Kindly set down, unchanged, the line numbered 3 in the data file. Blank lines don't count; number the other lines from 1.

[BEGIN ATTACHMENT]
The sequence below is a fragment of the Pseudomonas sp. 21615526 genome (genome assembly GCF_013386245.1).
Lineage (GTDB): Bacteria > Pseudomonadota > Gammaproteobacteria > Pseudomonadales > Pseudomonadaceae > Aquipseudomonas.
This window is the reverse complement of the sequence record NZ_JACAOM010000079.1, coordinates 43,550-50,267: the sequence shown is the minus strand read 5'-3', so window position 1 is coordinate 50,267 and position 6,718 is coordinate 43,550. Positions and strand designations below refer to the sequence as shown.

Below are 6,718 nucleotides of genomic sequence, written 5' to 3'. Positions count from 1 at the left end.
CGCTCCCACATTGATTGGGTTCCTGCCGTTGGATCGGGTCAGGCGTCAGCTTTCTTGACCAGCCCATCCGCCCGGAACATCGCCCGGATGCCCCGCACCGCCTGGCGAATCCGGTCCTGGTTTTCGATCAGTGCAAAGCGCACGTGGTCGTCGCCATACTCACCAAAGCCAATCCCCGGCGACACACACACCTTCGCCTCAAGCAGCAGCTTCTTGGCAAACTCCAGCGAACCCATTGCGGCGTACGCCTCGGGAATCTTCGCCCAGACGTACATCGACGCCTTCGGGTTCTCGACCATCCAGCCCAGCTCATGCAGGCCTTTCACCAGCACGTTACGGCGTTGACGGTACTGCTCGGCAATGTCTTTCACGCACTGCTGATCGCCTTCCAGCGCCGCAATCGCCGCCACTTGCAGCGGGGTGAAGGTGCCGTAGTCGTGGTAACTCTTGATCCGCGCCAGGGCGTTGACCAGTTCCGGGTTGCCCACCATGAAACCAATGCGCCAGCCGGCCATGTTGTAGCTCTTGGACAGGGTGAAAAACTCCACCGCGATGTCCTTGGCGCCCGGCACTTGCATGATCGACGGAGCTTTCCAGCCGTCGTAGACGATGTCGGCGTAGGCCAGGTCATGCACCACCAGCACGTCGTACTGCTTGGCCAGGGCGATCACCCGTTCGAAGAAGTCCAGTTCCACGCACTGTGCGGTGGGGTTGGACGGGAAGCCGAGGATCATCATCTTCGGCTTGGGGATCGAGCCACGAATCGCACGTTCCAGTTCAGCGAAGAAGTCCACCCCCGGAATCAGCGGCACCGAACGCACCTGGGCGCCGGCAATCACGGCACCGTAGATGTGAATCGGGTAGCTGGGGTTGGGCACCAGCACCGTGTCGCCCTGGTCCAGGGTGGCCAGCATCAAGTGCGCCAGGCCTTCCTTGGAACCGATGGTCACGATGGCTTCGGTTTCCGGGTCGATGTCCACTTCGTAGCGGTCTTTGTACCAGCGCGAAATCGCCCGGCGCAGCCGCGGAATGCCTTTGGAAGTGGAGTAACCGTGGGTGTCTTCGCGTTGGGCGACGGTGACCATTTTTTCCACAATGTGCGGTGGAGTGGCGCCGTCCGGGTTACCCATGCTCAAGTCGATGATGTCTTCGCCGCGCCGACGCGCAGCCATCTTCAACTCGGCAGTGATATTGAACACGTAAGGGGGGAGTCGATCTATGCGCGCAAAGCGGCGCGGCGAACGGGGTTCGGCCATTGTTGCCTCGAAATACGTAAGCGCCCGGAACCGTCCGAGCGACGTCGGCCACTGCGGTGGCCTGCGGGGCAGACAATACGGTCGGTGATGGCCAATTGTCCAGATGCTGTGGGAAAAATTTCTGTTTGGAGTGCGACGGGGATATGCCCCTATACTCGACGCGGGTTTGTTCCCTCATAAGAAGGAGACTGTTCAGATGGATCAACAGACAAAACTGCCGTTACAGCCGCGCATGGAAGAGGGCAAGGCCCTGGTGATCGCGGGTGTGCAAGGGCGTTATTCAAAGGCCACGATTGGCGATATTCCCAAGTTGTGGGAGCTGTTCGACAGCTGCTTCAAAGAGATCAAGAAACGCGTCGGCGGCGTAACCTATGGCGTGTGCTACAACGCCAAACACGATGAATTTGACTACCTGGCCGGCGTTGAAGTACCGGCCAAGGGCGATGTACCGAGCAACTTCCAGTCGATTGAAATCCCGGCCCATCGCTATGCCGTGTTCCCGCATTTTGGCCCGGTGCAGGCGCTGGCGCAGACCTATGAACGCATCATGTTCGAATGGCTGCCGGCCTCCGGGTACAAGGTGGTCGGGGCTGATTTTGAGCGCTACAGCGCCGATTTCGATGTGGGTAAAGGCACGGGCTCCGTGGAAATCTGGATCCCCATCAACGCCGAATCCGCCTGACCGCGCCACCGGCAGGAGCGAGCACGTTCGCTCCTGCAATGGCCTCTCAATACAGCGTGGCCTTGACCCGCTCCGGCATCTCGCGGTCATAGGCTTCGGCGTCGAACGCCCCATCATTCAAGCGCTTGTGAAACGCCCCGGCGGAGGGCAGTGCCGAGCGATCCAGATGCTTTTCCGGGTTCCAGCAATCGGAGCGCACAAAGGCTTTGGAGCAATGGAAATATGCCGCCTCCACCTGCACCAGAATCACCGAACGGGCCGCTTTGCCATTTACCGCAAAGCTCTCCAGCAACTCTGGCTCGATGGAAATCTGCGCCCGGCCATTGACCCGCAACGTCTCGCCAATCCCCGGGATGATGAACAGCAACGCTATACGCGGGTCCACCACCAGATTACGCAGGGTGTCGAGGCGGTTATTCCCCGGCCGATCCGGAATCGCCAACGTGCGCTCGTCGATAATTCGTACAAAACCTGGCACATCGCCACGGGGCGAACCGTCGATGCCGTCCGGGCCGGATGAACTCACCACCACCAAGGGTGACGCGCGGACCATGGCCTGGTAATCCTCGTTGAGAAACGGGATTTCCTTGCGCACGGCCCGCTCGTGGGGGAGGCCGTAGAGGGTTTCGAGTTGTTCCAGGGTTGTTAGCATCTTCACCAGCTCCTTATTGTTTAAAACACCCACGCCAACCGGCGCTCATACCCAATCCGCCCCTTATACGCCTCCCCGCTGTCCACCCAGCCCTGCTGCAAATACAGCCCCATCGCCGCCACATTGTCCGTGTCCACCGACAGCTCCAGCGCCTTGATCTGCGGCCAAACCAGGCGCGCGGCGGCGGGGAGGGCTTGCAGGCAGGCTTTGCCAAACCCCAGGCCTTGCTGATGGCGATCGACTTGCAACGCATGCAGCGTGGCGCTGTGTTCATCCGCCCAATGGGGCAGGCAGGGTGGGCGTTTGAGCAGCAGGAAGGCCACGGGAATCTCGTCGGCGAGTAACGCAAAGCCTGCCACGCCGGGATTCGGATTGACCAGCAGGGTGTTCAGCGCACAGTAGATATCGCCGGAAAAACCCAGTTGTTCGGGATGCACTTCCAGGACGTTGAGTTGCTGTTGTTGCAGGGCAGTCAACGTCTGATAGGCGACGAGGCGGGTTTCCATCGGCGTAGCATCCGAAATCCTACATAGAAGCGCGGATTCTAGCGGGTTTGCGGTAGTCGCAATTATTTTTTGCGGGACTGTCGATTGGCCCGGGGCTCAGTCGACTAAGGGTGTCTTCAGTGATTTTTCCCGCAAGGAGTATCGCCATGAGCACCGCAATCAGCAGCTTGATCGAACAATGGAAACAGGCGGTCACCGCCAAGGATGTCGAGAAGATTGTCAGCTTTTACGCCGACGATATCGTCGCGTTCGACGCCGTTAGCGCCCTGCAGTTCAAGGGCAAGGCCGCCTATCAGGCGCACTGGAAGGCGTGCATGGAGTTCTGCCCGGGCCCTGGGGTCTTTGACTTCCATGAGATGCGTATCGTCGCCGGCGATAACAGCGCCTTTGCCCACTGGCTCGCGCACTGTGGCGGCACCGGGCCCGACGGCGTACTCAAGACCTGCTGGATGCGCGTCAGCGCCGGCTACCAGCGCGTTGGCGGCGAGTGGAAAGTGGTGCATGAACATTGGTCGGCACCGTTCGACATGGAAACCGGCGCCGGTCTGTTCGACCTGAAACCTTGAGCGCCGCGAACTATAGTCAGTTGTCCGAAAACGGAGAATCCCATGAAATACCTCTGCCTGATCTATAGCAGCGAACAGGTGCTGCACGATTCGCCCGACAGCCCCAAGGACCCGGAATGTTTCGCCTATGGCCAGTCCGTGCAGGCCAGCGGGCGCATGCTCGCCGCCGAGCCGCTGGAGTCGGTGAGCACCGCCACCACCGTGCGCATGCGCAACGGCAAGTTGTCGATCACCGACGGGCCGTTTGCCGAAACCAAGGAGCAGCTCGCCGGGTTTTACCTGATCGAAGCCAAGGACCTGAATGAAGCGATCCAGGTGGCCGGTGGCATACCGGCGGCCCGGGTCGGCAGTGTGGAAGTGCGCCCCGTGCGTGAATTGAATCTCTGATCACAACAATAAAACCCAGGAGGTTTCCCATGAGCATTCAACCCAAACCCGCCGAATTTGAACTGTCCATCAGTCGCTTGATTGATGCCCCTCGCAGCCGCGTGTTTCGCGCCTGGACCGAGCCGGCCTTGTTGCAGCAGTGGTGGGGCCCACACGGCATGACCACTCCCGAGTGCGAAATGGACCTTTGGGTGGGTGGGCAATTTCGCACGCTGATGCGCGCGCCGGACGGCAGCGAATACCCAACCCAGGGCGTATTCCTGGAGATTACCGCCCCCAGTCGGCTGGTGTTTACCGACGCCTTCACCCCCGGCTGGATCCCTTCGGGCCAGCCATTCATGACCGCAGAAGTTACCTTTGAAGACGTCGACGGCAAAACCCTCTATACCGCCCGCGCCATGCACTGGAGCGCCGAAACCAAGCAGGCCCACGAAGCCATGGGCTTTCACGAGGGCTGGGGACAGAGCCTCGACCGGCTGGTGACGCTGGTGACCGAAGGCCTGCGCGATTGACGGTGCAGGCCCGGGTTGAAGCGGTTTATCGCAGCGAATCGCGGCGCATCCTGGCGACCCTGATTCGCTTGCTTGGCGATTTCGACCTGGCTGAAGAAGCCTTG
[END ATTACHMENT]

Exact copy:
This window is the reverse complement of the sequence record NZ_JACAOM010000079.1, coordinates 43,550-50,267: the sequence shown is the minus strand read 5'-3', so window position 1 is coordinate 50,267 and position 6,718 is coordinate 43,550. Positions and strand designations below refer to the sequence as shown.